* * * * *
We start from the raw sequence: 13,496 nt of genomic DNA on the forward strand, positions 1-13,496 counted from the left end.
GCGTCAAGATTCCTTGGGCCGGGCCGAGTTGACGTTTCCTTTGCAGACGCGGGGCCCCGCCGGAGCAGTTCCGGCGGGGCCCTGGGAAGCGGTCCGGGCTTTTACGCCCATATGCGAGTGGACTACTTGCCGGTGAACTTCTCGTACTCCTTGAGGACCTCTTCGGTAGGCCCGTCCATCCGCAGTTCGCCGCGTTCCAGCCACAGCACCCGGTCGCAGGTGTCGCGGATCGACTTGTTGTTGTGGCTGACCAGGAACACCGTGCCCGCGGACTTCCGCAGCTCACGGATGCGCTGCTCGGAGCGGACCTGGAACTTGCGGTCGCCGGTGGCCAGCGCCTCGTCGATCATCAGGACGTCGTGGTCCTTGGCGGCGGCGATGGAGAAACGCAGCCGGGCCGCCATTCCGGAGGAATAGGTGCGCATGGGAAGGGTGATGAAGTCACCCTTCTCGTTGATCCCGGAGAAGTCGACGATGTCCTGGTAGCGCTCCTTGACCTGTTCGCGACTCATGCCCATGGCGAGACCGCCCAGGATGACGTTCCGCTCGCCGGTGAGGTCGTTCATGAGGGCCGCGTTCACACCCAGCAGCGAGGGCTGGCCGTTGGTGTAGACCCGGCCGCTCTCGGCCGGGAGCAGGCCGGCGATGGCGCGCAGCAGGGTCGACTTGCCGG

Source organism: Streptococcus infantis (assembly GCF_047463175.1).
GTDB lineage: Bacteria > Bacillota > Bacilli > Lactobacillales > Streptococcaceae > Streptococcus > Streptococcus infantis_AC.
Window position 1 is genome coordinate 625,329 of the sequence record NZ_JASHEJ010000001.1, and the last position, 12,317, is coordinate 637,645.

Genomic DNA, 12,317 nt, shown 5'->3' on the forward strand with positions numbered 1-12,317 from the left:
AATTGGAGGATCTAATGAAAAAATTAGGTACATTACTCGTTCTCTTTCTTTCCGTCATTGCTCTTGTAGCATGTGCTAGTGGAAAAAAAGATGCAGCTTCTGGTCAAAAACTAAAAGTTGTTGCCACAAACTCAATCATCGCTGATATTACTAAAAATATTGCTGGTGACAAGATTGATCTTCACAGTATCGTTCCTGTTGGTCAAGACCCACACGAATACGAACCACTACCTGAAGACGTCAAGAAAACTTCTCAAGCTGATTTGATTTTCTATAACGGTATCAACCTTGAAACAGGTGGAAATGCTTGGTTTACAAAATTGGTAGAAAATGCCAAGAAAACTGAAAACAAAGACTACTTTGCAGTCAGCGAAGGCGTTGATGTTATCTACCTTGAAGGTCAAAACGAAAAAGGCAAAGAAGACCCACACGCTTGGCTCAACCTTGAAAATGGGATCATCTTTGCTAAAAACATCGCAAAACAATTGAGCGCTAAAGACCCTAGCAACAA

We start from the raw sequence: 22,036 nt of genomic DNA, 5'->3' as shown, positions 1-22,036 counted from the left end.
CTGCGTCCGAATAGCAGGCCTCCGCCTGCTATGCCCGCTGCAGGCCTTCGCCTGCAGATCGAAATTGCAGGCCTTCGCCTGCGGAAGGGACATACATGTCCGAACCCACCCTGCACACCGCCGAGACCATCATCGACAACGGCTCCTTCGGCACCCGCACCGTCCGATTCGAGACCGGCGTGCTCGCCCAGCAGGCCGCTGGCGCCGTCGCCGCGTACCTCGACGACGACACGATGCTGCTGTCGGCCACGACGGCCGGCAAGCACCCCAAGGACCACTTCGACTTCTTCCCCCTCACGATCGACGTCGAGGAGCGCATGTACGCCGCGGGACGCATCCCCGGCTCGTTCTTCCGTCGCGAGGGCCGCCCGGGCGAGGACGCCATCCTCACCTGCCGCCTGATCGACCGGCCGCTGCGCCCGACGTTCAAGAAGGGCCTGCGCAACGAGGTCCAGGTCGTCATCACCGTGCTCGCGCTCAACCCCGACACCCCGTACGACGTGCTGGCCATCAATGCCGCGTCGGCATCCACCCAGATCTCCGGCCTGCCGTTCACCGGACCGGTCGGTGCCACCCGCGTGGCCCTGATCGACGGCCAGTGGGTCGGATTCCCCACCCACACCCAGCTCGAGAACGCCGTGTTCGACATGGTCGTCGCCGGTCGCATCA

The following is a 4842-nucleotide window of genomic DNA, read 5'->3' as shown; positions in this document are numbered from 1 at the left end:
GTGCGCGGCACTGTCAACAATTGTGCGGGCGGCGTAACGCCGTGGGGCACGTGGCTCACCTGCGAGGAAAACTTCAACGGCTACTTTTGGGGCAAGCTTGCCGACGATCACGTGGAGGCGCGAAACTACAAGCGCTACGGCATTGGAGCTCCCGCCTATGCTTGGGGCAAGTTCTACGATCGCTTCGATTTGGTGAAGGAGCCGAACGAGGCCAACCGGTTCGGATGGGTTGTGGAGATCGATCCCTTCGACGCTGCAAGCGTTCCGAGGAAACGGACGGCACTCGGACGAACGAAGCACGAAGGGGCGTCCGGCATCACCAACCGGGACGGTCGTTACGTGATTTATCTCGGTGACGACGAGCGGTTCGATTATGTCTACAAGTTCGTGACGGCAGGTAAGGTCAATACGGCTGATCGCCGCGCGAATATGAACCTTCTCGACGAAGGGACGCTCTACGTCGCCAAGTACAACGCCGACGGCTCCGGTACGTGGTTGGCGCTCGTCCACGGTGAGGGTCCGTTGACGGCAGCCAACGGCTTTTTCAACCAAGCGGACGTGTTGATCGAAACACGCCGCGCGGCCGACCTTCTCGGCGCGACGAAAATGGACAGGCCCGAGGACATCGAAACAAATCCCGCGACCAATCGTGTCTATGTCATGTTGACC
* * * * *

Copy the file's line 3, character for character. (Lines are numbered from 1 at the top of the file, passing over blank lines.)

Source organism: Streptococcus infantis (assembly GCF_047463175.1).